I will outline some of the diverse approaches to assessment that we have been employing at Curtin University. These include oral assessment of problem-solving in a whiteboard tutorial setting, as well as nested assignments with multiple submission phases using individualised student-provided data, and individualised student assessment contracts or “choose-your-own-assessments”. Each of these has been employed in a range of mathematics units, mainly at first and second year, of varying sizes. Some of these scale better than others to larger classes – in particular, the oral assessment was chosen in some units precisely because it ends up being more efficient for marking time and aligns well with the teaching style.
I will aim to give an outline of some of these different approaches and allow ample time for questions and discussion of different assessment practice.
Sidney Lung and Elizabeth Thomas Block Teaching at Victoria University – Assessment Strategy for Business Statistics
Victoria University (VU) Melbourne commenced an Australian-first, First Year Model in 2018. The First Year Model presents a unique block mode delivery of which four blocks have been completed so far. This change presented an opportunity to unpack, redesign and redevelop first year units to innovatively and effectively meet the new opportunity, requirements and constraints.
Business Statistics is a first year unit for business courses offered by the College of Business at VU. The redesigned Business Statistics unit is the first, First Year statistics unit taught in a block teaching mode in Australia. The process of redeveloping this unit challenged our thinking and expanded our knowledge and skills, particularly around assessments and the use of online features within our existing learning management system (LMS). We would like to invite a discussion, attract your suggestions and share our experience with you about the online assessments (beyond multiple choice) and the resultant benefits and gains in efficiency for staff and students, such as:
- Improves efficiency of marking for academics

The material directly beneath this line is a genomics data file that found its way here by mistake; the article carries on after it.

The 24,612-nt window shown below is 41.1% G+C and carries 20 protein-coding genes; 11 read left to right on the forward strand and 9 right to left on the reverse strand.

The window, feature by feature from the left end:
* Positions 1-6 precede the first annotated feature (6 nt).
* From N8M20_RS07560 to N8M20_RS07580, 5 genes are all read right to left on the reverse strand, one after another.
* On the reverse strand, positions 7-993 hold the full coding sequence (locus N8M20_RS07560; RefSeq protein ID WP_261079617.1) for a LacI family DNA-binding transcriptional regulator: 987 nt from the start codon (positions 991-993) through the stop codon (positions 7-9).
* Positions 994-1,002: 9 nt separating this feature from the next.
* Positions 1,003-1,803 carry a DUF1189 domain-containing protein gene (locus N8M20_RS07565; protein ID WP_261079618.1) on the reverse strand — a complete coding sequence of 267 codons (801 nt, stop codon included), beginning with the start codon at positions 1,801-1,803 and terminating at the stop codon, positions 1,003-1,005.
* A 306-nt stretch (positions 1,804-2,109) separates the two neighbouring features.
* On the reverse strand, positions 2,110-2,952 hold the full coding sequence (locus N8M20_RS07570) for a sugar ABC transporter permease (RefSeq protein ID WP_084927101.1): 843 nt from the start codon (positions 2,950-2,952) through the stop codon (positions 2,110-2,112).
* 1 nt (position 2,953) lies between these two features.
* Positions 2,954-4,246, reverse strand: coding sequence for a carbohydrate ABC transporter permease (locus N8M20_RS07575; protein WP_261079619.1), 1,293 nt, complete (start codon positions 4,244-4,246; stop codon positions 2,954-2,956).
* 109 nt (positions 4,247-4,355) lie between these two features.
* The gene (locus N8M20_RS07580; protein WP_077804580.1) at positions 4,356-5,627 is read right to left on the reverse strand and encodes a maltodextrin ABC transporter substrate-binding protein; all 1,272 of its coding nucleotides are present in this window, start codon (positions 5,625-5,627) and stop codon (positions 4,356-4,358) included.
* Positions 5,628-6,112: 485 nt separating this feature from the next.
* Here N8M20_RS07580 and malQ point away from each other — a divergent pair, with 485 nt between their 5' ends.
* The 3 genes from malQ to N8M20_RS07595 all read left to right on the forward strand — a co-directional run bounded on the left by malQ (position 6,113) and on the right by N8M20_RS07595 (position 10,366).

- Allows students to access instant feedback on assessment results (with educator moderation)
- Allows academics to have instant access to assessment completion data base and results statistics
- Provides an online platform for students to practice questions with feedback
- Eliminates assessment paper handling time
- Discourages assessment cheating behaviour (almost making cheating impossible)
- Tailors to younger generation’s technology appetite and expectation
It is evidenced that the combination of the block teaching model and online assessment system for VU Business Statistics channelled students to grow a stronger learning culture by engaging in work away from class including practicing online questions, even multiple times. This learning culture resulted in higher marks for both online and paper base assessment components and it is expected that these benefits will continue across their studies in other units thereafter. The overall fail rate for Business Statistics has significantly dropped from an average of 31.5% and 34% in Semesters 1 & 2, 2017 respectively to only 13% in Blocks 1-3, Semester 1, 2018. HD and D grades make up a higher proportion in 2018 with average 57% of all grades vs. 23.6% and 34% in Semesters 1 & 2, 2017 respectively. Student Evaluation of Unit (SEU) is up with all ratings 71-100% and student comments are increasingly positive. A further benefit of restructuring this unit for both students and academics is seeing a significant reduction in processing special consideration applications.